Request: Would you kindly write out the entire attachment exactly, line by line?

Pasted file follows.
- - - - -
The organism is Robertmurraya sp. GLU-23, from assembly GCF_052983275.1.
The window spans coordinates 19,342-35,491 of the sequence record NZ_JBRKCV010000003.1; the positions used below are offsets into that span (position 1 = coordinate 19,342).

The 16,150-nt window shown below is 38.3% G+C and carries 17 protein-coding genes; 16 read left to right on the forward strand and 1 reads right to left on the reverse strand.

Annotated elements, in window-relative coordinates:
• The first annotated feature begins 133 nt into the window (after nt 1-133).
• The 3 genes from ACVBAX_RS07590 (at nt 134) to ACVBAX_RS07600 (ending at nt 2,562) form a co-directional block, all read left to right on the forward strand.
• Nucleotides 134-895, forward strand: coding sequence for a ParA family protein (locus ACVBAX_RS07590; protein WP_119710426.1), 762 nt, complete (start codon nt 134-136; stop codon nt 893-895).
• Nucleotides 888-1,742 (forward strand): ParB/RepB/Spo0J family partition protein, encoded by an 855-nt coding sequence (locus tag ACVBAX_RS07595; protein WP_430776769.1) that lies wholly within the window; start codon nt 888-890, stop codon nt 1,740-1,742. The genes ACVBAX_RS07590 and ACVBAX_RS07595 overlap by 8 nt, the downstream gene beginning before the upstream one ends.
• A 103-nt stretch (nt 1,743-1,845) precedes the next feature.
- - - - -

The organism is Robertmurraya sp. GLU-23, from assembly GCF_052983275.1.
The window spans coordinates 19,342-35,491 of the sequence record NZ_JBRKCV010000003.1; the positions used below are offsets into that span (position 1 = coordinate 19,342).

The 16,150-nt window shown below is 38.3% G+C and carries 17 protein-coding genes; 16 read left to right on the forward strand and 1 reads right to left on the reverse strand.

Annotated elements, in window-relative coordinates:
• The first annotated feature begins 133 nt into the window (after nt 1-133).
• The 3 genes from ACVBAX_RS07590 (at nt 134) to ACVBAX_RS07600 (ending at nt 2,562) form a co-directional block, all read left to right on the forward strand.
• Nucleotides 134-895, forward strand: coding sequence for a ParA family protein (locus ACVBAX_RS07590; protein WP_119710426.1), 762 nt, complete (start codon nt 134-136; stop codon nt 893-895).
• Nucleotides 888-1,742 (forward strand): ParB/RepB/Spo0J family partition protein, encoded by an 855-nt coding sequence (locus tag ACVBAX_RS07595; protein WP_430776769.1) that lies wholly within the window; start codon nt 888-890, stop codon nt 1,740-1,742. The genes ACVBAX_RS07590 and ACVBAX_RS07595 overlap by 8 nt, the downstream gene beginning before the upstream one ends.
• A 103-nt stretch (nt 1,743-1,845) precedes the next feature.